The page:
Sunday, 28 May 2017

Sale of Goods Act- 1930 "Bullet Points"

Sale of Goods Act

·       A contract of sale of goods is a contract whereby the seller transfers or agrees to transfer the property in the goods to the buyer for a price( sec-4 of the Act )
·       Where under a contract of sale, the property in the goods is transferred from the seller to the buyer, the contract is called as a SALE. But when the transfer of property in the goods is to take place at a future time or subject to some conditions thereafter to be fulfilled, the contract is called AN AGREEMENT TO SELL
·       AN AGREEMENT TO SELL BECOMES A SALE WHEN THE TIME ELAPSES OR THE CONDITIONS ARE FULFILLED SUBJECT TO WHICH THE PROPERTY IN THE GOODS IS TO BE TRANSFERRED
·       Goods form the subject matter of Sale and include all kinds of movable property other than actionable claims and money. It also includes stocks and shares, growing crops, grass & things attached to or forming part of the land
·       Goods may be existing, future or contingent. The price in a contract of sale must be expressed in terms of money only
·       When the price is not determined specifically, the buyer must pay the seller a reasonable price (sec-9 )
·       A stipulation in a contract of sale with reference to goods sold/to be sold may be a condition or a warranty (sec-12.1)
·       A CONDITION is a stipulation essential to the main purpose of the contract. Its violation gives a right to the buyer to cancel/refuse the contract
·       A WAARANTY is a stipulation collateral to the main purpose of the contract. Its violation gives rise to a claim for damages, but not a right to reject the goods and treat the contract as refused/cancelled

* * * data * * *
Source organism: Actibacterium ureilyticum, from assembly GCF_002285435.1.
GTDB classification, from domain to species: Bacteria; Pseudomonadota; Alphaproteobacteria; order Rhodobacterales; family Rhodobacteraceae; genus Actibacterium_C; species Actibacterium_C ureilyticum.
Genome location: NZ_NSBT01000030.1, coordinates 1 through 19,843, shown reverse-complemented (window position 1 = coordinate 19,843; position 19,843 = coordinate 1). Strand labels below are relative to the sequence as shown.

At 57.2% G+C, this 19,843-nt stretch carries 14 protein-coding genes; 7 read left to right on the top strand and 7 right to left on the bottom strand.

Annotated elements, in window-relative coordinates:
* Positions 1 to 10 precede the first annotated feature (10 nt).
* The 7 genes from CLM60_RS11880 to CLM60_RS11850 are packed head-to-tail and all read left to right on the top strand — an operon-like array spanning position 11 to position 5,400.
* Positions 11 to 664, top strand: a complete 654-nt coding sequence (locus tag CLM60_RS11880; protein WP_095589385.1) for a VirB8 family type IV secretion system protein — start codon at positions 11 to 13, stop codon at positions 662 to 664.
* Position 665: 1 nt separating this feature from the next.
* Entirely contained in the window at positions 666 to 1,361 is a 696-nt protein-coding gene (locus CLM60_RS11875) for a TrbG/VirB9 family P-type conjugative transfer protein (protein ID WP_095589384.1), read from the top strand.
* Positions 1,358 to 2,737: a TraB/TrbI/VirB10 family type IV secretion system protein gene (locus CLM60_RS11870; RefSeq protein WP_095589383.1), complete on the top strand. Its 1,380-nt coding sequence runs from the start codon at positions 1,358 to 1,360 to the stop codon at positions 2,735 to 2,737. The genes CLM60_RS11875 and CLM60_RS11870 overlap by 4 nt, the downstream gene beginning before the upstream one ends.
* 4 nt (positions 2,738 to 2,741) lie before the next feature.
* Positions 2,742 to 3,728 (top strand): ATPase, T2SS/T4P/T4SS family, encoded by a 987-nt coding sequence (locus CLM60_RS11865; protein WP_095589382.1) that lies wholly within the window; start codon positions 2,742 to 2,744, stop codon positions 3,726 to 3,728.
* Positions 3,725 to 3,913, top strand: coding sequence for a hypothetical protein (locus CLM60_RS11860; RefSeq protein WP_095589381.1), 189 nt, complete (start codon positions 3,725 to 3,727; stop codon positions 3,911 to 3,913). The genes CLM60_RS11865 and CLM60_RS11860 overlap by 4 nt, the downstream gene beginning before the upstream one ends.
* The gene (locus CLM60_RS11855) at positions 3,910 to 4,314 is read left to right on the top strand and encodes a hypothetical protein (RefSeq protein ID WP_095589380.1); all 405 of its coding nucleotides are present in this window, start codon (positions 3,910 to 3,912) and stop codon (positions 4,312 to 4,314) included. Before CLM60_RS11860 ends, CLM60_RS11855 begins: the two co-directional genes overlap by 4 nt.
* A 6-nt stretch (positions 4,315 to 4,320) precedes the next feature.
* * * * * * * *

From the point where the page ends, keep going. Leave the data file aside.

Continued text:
·       In a contract of sale, there is an implied warranty that 1. The buyer shall have and enjoy quiet possession of the goods 2. The goods are  free from any charge or encumbrance in favor of any third party
·       CAVEAT EMPTOR means LET THE BUYER BE AWARE and thus a privilege available to seller. However, this privilege shall not be available when 1. Implied warranty is there 2. The buyer gives a choice and depends solely on the seller’s skill/judgment 3. There is practice in trade to deny this privilege 4. there is a fraud committed by seller
·       The general rule of law is that only the owner of the goods or any person specifically authorized by him can sell the goods. If any other person sells it, the title of the buyer will not be better than that of the unauthorized seller
·       Some exceptions to the above rule are: 1. Sale by a mercantile agent 2. Sale under the implied authority of the owner 3. Sale by one of the several joint owners 4. Sale by a seller in possession of goods under a voidable contract 5. Sale by a seller in possession after sale 6. Sale by a buyer in possession after having bought or agreed to buy the goods 7. Sale by an UNPAID SELLER

·       The rights of an unpaid seller are:

  • ·       Lien of unpaid goods
  • ·       Stoppage of goods in transit
  • ·       Withholding delivery of unpaid goods
  • ·       Re-sale of unpaid goods
  • ·       Suit against the buyer for unrealized price
  • ·       Suit against the buyer for damages
  • ·       Refusal/cancellation/repudiation of the contract made earlier with the buyer
  • ·       Suit for realization of interest as time value for money

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